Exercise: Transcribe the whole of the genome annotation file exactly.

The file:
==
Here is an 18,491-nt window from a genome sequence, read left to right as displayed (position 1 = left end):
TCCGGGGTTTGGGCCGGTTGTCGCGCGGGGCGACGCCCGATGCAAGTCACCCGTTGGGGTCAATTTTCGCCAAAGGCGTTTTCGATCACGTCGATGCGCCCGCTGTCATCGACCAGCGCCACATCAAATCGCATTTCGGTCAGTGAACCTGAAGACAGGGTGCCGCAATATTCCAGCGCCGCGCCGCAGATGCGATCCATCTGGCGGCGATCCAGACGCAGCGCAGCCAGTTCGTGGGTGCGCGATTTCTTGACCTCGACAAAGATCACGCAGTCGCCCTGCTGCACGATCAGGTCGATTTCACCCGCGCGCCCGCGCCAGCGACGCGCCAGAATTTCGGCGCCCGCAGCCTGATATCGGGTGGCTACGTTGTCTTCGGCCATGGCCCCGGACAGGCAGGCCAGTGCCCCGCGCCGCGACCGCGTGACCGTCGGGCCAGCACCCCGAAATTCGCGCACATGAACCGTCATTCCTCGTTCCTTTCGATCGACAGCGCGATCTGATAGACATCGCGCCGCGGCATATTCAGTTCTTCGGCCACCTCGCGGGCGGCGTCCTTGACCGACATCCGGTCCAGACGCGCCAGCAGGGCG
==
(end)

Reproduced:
Here is an 18,491-nt window from a genome sequence, read left to right as displayed (position 1 = left end):
TCCGGGGTTTGGGCCGGTTGTCGCGCGGGGCGACGCCCGATGCAAGTCACCCGTTGGGGTCAATTTTCGCCAAAGGCGTTTTCGATCACGTCGATGCGCCCGCTGTCATCGACCAGCGCCACATCAAATCGCATTTCGGTCAGTGAACCTGAAGACAGGGTGCCGCAATATTCCAGCGCCGCGCCGCAGATGCGATCCATCTGGCGGCGATCCAGACGCAGCGCAGCCAGTTCGTGGGTGCGCGATTTCTTGACCTCGACAAAGATCACGCAGTCGCCCTGCTGCACGATCAGGTCGATTTCACCCGCGCGCCCGCGCCAGCGACGCGCCAGAATTTCGGCGCCCGCAGCCTGATATCGGGTGGCTACGTTGTCTTCGGCCATGGCCCCGGACAGGCAGGCCAGTGCCCCGCGCCGCGACCGCGTGACCGTCGGGCCAGCACCCCGAAATTCGCGCACATGAACCGTCATTCCTCGTTCCTTTCGATCGACAGCGCGATCTGATAGACATCGCGCCGCGGCATATTCAGTTCTTCGGCCACCTCGCGGGCGGCGTCCTTGACCGACATCCGGTCCAGACGCGCCAGCAGGGCG